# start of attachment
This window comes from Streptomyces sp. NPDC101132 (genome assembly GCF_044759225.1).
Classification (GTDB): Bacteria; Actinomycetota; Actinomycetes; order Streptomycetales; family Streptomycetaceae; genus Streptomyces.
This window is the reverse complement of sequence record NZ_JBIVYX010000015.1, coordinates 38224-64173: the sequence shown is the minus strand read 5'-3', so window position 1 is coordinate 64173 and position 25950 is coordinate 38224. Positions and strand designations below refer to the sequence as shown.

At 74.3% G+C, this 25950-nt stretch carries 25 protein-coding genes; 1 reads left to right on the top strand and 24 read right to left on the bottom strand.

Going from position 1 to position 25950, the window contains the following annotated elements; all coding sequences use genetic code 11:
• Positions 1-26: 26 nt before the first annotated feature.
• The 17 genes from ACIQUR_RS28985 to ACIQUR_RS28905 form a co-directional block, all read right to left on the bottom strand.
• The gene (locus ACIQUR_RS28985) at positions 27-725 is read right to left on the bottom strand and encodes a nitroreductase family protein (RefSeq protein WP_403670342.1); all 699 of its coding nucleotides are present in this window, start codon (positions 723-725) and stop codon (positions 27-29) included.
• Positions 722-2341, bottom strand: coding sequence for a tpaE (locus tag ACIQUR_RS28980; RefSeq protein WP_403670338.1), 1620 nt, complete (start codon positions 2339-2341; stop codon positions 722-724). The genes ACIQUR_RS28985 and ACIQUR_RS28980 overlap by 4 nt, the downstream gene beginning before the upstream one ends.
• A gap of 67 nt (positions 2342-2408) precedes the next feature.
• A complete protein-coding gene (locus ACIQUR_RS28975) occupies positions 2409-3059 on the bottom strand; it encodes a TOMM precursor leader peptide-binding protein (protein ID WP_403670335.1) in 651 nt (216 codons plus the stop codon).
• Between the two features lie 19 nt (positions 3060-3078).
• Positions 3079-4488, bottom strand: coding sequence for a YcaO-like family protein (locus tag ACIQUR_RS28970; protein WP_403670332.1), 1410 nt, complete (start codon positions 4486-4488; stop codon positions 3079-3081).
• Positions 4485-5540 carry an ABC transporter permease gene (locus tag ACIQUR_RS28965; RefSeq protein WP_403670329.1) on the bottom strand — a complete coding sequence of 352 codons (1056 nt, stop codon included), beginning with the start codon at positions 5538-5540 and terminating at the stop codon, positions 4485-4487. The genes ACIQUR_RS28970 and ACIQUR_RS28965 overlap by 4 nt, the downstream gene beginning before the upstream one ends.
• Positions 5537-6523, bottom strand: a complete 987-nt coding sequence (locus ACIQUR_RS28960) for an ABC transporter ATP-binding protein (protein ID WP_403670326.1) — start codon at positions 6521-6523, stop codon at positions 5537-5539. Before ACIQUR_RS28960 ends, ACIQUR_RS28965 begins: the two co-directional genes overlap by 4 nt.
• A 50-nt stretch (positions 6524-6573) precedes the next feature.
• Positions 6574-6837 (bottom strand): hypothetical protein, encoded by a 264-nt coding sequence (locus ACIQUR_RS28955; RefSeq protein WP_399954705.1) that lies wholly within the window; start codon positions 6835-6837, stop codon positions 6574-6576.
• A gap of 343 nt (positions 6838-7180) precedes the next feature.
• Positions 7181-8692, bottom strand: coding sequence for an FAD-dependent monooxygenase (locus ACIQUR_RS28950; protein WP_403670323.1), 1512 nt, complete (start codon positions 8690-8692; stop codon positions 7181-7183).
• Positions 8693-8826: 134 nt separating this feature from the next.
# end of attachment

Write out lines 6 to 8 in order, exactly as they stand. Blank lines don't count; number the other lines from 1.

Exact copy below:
• Positions 1-26: 26 nt before the first annotated feature.
• The 17 genes from ACIQUR_RS28985 to ACIQUR_RS28905 form a co-directional block, all read right to left on the bottom strand.
• The gene (locus ACIQUR_RS28985) at positions 27-725 is read right to left on the bottom strand and encodes a nitroreductase family protein (RefSeq protein WP_403670342.1); all 699 of its coding nucleotides are present in this window, start codon (positions 723-725) and stop codon (positions 27-29) included.